GF Machining Solutionsrsquo Laser 4000 5Ax machine operates around a workpiece parts remain stationary on the shop floor as the machinersquos axes move around it imparting a desired texturing on any face of the part surface

Laser-Texturing in a Big Way

April 24, 2014
Pennsylvania shop is first in U.S. with the world’s largest laser-texturing machine Parts as big as compact cars Texturing for product differentiation Fourth and fifth axes attached to the Z-axis head

Custom Etch in New Castle, Pa., specializes in high-volume texturing and engraving projects for a multitude products used worldwide, including automotive parts, housewares, aerospace, medical, beverage, lawn and garden equipment and toys. But, to increase its capabilities and capacity for texturing projects, the 35-employee shop recently installed GF Machining Solutions’ Laser 4000 5Ax machine, described as the world’s largest 5-axis laser-texturing system. It is the first shop in North America to adopt this machine, giving it the means to produce a variety of flawless textures on oversized workpieces — parts that are comparable in size to compact cars.

The Laser 4000 5Ax is one of five models in GF Machining Solutions’ laser texturing product line. It explained that laser technology is faster, quieter, and more repeatable than conventional manual and chemical etching processes. Also, the laser technology achieves 30 to 50 layers of etching capability, compared to chemical etching which produces only three to five layers, allowing for more creativity in part design for various materials, including graphite, aluminum, copper, steel, carbide, brass and ceramics.

The new Laser 4000 5Ax is the third, and largest GF Machining Solutions 5-axis laser-texturing machine at work for Custom Etch. According to Don Melonio, vice president the shop also relies on the brand’s Laser 1000 5Ax and Laser 1200 5Ax.

Melonio explained that surface texture is an especially important aspect of product design for many industries, in particular because of manufacturers’ increased emphasis on product differentiation. He said Custom Etch invested in the Laser 4000 5Ax to expand its operations and to help its customers develop more unique design opportunities for oversized workpieces.

“The laser-texturing technology from GF Machining Solutions propels forward the development, prototyping, and manufacturing of our customers’ products. It also provides a level of accuracy, detail and repeatability – especially helpful with mold repair areas – that are unachievable with conventional etching processes,” Melonio said.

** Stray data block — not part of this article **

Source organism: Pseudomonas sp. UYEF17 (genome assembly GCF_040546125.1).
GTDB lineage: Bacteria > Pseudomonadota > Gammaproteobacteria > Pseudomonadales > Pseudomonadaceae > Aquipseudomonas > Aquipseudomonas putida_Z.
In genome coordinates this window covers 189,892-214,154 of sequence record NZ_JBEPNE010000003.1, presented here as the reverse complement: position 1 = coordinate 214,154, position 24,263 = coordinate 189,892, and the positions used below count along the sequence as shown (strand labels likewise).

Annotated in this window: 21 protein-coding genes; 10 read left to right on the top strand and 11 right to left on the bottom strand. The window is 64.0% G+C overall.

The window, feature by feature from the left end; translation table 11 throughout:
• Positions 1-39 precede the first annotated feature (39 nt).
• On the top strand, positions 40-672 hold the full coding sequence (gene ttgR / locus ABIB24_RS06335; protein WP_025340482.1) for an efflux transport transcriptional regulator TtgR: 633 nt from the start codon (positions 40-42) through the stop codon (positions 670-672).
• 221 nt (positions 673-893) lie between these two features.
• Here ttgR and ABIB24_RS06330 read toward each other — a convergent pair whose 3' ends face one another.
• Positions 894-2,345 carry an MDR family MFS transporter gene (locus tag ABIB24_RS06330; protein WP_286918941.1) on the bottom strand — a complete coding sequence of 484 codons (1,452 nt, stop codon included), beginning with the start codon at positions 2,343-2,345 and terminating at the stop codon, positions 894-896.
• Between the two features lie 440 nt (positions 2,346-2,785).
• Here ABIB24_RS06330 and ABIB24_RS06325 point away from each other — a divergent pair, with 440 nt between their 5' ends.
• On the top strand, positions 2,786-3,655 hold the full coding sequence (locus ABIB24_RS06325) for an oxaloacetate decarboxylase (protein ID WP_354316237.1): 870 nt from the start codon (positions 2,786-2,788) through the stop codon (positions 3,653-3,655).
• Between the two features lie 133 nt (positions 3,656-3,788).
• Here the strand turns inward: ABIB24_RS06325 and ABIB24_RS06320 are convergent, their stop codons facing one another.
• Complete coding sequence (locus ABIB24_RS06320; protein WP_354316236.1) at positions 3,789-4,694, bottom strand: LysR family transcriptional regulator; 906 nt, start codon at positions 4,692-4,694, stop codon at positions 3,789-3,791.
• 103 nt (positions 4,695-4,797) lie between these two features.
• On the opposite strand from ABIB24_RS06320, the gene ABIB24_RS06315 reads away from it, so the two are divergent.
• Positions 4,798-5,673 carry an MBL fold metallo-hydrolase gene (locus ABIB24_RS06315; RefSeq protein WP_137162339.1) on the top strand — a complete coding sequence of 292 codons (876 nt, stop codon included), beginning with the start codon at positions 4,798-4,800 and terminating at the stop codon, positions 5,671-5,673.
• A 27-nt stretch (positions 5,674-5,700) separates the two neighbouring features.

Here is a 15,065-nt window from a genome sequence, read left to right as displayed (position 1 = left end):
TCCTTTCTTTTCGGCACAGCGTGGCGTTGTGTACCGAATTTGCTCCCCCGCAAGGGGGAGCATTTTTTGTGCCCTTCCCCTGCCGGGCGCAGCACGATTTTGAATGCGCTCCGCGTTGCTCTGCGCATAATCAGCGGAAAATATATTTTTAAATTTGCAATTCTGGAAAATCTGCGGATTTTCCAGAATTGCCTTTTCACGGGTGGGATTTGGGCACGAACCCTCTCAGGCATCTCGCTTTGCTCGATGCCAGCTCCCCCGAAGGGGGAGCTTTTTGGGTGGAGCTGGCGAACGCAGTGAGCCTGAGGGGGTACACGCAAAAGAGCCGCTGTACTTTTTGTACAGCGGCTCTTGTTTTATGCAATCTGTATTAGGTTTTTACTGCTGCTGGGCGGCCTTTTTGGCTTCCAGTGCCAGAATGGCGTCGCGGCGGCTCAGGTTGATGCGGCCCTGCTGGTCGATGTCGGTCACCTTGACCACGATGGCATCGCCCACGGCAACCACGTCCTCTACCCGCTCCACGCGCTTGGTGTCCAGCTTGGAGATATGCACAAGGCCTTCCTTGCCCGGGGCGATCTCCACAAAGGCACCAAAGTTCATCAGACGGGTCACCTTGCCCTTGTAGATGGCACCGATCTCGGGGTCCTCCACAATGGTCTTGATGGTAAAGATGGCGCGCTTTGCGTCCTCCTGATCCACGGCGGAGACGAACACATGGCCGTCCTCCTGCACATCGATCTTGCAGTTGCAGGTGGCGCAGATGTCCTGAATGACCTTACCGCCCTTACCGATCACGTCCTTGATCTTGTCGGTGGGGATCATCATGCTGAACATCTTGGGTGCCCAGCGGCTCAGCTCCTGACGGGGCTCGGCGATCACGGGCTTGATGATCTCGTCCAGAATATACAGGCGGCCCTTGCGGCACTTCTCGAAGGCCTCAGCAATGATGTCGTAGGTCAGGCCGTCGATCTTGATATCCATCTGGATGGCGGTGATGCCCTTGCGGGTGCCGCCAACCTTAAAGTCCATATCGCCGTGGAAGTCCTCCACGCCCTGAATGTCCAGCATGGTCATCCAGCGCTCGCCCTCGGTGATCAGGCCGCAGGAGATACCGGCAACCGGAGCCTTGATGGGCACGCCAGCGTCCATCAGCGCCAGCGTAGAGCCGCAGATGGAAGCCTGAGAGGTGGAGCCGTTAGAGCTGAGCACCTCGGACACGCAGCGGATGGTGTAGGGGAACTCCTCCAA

The Laser 4000 5Ax will produce textures on components with maximum workpiece dimensions of 13 Wx10 Dx5 H feet. Put another way, the Laser 1200 5Ax accommodates parts with height, width, and depth dimensions up to 2 feet 4 inches.

The extra-large capacity machine operates around the workpiece, such that parts remain stationary on the shop floor as the machine’s axes move around it, imparting the desired texturing on any face or the part, as needed. These movements are possible because the machine’s fourth and fifth axes are attached to the Z-axis head. Additionally, the Laser 4000 5Ax manages 3D distortion of texture and masters texture direction related to part shape.

Because it is a fully digitized process, the Laser 4000 5Ax allows Custom Etch to develop a design, preview it as a digital prototype, and reproduce it on a workpiece. The machine includes on-board machining strategies to ensure optimal machine performance, best material removal rate, and accurate reproduction of the intended texture.

About the Author

Robert Brooks | Content Director

Robert Brooks has been a business-to-business reporter, writer, editor, and columnist for more than 20 years, specializing in the primary metal and basic manufacturing industries. His work has covered a wide range of topics, including process technology, resource development, material selection, product design, workforce development, and industrial market strategies, among others. Currently, he specializes in subjects related to metal component and product design, development, and manufacturing — including castings, forgings, machined parts, and fabrications.

Brooks is a graduate of Kenyon College (B.A. English, Political Science) and Emory University (M.A. English.)

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